- People in Kathmandu Valley, too, are under risk of scrub typhus
Scrub typhus is caused by Orientia tsutsugamushi, an obligate intracellular gram-negative bacterium, which is transmitted to humans and rodents by chigger mites.
Kathmandu, September 15
Of the 352 cases of scrub typhus reported from 34 districts in the country so far this year, five patients have succumbed to the disease.
According to Dr Bhim Acharya, director, Epidemiology and Disease Control Division, Teku, two patients each from Chitwan and Syangja and one from Nawalparasi died of the disease.
Four of the scrub typhus cases were from Kathmandu. “This shows that people in Kathmandu too are under the risk of scrub typhus,” said Dr Acharya.
People in Kathmandu throw vegetable peels, leftover food, raw vegetable pieces and create a favourable environment for rodents to survive, grow and multiply. As these rodents enter the houses and are available in and areas around, people living in Kathmandu are in a close contact with them. Therefore, people living here too are under the risk of contracting scrub typhus, as per Dr Acharya.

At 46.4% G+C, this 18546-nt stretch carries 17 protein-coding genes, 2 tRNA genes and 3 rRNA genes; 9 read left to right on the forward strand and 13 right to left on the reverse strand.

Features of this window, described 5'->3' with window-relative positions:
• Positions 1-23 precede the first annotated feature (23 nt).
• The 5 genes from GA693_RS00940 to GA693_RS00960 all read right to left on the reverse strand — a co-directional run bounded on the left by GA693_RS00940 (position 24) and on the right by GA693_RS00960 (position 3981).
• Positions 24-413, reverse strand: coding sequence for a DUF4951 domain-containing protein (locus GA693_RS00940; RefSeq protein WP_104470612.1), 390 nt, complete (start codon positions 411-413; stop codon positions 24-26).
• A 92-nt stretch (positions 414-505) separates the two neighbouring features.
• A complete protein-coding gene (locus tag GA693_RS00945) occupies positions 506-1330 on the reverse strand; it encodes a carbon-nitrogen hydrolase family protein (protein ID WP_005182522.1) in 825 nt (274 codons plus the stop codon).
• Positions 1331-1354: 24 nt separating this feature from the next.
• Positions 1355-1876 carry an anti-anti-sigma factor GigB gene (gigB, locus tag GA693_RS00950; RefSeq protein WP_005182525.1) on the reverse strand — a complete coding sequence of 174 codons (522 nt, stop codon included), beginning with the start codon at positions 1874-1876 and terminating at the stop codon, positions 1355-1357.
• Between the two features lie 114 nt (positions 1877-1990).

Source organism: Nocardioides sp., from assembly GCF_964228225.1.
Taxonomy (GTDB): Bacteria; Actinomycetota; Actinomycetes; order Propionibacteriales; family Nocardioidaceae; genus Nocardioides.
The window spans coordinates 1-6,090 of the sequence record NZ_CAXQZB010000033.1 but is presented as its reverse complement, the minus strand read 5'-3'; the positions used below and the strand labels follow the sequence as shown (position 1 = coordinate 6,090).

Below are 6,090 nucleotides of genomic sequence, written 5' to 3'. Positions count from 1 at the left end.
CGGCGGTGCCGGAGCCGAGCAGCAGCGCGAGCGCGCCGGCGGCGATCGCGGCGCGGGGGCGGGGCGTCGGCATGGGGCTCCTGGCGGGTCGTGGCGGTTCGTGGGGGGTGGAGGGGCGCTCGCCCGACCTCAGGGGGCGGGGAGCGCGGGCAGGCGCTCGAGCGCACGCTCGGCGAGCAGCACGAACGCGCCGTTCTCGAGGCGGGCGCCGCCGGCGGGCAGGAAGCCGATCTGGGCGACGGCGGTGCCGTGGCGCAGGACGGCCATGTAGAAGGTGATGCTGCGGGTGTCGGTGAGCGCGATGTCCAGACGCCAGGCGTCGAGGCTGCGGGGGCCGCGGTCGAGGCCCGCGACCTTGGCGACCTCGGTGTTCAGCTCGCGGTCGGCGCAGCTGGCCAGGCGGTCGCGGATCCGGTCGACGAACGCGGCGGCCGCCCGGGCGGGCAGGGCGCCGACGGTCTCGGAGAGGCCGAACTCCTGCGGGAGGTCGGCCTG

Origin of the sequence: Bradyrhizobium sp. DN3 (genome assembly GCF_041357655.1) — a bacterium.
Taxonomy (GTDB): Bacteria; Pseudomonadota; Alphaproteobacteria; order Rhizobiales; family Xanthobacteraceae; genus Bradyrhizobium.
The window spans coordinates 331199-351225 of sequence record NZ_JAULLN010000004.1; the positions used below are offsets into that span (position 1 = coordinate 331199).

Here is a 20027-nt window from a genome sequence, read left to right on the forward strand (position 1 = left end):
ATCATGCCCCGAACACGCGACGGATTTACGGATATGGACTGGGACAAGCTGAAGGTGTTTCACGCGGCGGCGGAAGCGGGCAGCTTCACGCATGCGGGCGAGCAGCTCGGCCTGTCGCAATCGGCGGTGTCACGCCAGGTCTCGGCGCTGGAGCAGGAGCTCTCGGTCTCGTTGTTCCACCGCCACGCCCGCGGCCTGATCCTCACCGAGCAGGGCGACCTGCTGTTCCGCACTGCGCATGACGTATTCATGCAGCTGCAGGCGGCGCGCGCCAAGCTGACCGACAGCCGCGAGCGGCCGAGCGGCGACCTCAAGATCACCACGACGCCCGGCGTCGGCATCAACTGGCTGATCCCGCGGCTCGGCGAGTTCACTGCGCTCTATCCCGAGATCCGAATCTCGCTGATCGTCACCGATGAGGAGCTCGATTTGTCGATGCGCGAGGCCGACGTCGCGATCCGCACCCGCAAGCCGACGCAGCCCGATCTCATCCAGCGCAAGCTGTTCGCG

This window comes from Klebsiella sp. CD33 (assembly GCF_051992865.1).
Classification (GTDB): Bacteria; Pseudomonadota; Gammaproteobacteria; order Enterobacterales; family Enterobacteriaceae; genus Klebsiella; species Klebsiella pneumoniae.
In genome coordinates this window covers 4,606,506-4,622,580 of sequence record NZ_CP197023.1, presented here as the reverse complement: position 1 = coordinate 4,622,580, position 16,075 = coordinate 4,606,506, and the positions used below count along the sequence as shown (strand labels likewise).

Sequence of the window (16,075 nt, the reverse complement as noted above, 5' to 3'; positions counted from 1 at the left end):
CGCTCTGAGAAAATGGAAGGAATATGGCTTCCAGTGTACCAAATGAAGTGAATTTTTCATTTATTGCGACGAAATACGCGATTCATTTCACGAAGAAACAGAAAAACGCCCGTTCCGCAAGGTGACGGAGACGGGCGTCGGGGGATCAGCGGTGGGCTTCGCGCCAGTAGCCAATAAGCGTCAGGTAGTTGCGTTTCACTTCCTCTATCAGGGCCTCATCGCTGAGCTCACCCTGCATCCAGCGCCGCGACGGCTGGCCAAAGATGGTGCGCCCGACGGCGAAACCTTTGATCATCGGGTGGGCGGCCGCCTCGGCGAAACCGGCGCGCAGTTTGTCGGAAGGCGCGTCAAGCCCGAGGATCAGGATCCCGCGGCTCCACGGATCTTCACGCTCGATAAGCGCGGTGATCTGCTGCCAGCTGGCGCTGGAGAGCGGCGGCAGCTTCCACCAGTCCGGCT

Scrub typhus, also known as tsutsugamushi disease, is an infectious illness caused by Orientia (Rickettsia) tsutsugamushi, transmitted to humans and rodents by the bite of the larva of trombiculid mites (chigger). “The mites are both the vector and reservoir of the disease. The disease is transmitted from mites to rats and mice and the mites in their larval stage contact the disease by biting these rodents,” said Dr Acharya.
However, the disease is not directly transmitted from person to person. Human beings of all ages, including children, are affected by it. Those involved in agriculture and living near forest areas are advised to stay away from rodents. People are advised to sleep on beds instead of open ground, wear full-sleeved clothes and gum boots while working in the field.